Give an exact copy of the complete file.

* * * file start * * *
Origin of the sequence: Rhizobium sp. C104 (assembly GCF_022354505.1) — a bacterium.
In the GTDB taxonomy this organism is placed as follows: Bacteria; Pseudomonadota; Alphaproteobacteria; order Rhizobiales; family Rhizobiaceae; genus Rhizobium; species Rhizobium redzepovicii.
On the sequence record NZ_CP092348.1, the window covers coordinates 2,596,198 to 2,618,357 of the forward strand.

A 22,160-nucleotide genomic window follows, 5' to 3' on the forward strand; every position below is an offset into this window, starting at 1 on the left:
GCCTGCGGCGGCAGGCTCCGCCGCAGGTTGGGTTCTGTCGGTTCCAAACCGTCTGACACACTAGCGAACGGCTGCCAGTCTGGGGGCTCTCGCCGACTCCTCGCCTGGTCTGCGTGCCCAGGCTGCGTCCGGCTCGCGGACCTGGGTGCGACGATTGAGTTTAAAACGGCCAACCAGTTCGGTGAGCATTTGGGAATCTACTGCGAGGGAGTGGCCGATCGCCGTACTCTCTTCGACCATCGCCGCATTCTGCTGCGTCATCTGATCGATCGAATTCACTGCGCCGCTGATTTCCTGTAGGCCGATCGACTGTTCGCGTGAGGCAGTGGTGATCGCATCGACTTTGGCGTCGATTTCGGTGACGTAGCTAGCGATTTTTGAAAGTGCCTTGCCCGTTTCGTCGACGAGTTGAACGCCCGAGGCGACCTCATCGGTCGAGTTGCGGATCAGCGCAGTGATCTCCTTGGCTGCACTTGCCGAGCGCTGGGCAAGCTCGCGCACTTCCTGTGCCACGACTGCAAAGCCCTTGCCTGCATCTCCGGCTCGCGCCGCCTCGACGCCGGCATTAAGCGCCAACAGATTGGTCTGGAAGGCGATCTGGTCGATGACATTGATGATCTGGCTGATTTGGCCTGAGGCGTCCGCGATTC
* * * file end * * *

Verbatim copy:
Origin of the sequence: Rhizobium sp. C104 (assembly GCF_022354505.1) — a bacterium.
In the GTDB taxonomy this organism is placed as follows: Bacteria; Pseudomonadota; Alphaproteobacteria; order Rhizobiales; family Rhizobiaceae; genus Rhizobium; species Rhizobium redzepovicii.
On the sequence record NZ_CP092348.1, the window covers coordinates 2,596,198 to 2,618,357 of the forward strand.

A 22,160-nucleotide genomic window follows, 5' to 3' on the forward strand; every position below is an offset into this window, starting at 1 on the left:
GCCTGCGGCGGCAGGCTCCGCCGCAGGTTGGGTTCTGTCGGTTCCAAACCGTCTGACACACTAGCGAACGGCTGCCAGTCTGGGGGCTCTCGCCGACTCCTCGCCTGGTCTGCGTGCCCAGGCTGCGTCCGGCTCGCGGACCTGGGTGCGACGATTGAGTTTAAAACGGCCAACCAGTTCGGTGAGCATTTGGGAATCTACTGCGAGGGAGTGGCCGATCGCCGTACTCTCTTCGACCATCGCCGCATTCTGCTGCGTCATCTGATCGATCGAATTCACTGCGCCGCTGATTTCCTGTAGGCCGATCGACTGTTCGCGTGAGGCAGTGGTGATCGCATCGACTTTGGCGTCGATTTCGGTGACGTAGCTAGCGATTTTTGAAAGTGCCTTGCCCGTTTCGTCGACGAGTTGAACGCCCGAGGCGACCTCATCGGTCGAGTTGCGGATCAGCGCAGTGATCTCCTTGGCTGCACTTGCCGAGCGCTGGGCAAGCTCGCGCACTTCCTGTGCCACGACTGCAAAGCCCTTGCCTGCATCTCCGGCTCGCGCCGCCTCGACGCCGGCATTAAGCGCCAACAGATTGGTCTGGAAGGCGATCTGGTCGATGACATTGATGATCTGGCTGATTTGGCCTGAGGCGTCCGCGATTC